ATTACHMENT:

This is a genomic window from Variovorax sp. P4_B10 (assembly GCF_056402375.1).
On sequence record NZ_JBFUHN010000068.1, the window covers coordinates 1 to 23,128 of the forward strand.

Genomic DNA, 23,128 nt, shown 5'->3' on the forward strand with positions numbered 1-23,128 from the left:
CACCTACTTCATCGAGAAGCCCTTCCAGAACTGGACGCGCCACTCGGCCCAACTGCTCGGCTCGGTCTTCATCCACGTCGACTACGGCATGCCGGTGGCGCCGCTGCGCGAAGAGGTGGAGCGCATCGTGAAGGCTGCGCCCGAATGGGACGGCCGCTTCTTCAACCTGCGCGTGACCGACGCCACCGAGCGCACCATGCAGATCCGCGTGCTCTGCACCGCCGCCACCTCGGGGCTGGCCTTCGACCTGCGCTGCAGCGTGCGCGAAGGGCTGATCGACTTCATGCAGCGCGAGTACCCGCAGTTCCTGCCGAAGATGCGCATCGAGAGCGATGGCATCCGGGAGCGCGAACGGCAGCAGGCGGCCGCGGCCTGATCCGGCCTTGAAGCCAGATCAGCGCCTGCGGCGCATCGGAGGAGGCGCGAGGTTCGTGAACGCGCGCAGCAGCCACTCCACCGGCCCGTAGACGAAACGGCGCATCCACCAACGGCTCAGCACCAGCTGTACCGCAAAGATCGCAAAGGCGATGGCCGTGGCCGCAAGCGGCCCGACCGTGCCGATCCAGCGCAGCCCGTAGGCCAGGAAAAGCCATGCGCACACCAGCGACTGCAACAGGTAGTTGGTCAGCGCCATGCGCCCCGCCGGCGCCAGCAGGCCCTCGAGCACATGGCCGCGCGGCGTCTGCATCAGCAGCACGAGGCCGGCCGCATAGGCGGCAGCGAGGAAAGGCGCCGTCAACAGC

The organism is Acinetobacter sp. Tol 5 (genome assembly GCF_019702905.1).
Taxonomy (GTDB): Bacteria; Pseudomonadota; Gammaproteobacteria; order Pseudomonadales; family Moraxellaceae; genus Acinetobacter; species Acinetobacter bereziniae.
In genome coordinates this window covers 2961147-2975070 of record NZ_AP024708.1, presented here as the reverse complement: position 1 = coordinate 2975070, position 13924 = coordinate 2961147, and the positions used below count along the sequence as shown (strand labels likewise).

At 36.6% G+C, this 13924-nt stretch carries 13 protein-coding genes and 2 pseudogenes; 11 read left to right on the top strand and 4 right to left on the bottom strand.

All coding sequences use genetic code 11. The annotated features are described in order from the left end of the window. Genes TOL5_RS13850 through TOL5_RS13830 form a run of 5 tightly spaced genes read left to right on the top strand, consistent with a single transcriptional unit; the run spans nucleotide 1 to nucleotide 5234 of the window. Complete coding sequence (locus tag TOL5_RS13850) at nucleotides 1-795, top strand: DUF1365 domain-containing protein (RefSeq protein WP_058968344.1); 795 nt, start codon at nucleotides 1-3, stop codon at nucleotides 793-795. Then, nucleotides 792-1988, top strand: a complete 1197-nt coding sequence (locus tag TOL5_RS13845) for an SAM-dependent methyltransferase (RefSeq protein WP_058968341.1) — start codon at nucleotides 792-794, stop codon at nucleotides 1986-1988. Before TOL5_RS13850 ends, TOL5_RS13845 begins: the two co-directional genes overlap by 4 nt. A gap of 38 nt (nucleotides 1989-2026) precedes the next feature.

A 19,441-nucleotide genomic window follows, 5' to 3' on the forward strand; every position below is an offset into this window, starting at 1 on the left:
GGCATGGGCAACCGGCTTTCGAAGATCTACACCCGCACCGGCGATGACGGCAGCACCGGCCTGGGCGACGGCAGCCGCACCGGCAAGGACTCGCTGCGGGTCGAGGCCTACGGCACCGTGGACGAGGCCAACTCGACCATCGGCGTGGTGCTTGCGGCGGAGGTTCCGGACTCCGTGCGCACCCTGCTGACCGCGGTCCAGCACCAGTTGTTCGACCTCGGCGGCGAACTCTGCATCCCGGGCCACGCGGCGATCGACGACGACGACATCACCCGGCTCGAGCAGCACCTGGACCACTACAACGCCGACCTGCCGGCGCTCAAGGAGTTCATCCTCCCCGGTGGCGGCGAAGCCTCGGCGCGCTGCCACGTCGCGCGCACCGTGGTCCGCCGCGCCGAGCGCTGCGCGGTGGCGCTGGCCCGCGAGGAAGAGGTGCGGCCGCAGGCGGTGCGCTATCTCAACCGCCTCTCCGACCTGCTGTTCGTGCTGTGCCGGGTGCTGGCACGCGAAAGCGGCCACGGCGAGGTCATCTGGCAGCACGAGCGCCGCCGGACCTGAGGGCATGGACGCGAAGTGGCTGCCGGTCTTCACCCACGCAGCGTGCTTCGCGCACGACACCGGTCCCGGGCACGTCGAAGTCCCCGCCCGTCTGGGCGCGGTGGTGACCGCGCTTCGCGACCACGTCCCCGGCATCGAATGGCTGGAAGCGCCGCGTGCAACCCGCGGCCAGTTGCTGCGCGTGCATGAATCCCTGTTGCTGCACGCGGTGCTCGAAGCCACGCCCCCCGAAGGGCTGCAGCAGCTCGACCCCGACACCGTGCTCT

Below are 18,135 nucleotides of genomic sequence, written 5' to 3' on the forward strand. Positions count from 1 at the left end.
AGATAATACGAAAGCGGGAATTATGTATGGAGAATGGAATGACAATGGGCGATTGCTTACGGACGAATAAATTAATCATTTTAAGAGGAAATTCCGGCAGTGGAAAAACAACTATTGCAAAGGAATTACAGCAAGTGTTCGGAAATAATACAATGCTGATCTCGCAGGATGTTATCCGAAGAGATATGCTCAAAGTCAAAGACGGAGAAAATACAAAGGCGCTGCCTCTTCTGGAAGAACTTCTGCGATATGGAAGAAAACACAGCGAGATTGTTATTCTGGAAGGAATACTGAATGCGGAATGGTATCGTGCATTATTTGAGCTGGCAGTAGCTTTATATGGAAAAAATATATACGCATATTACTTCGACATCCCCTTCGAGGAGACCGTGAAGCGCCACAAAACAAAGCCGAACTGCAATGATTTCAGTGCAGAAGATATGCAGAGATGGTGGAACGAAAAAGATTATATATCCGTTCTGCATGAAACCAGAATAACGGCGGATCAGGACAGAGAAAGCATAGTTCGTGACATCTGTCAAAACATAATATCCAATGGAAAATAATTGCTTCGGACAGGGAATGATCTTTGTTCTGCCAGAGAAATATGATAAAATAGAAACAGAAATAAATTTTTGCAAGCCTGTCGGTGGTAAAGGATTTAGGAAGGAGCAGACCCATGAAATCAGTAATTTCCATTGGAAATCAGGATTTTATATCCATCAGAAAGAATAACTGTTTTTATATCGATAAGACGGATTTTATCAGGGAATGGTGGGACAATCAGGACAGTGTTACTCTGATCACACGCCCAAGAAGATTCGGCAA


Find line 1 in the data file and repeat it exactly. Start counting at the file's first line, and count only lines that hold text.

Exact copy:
This is a genomic window from Variovorax sp. P4_B10 (assembly GCF_056402375.1).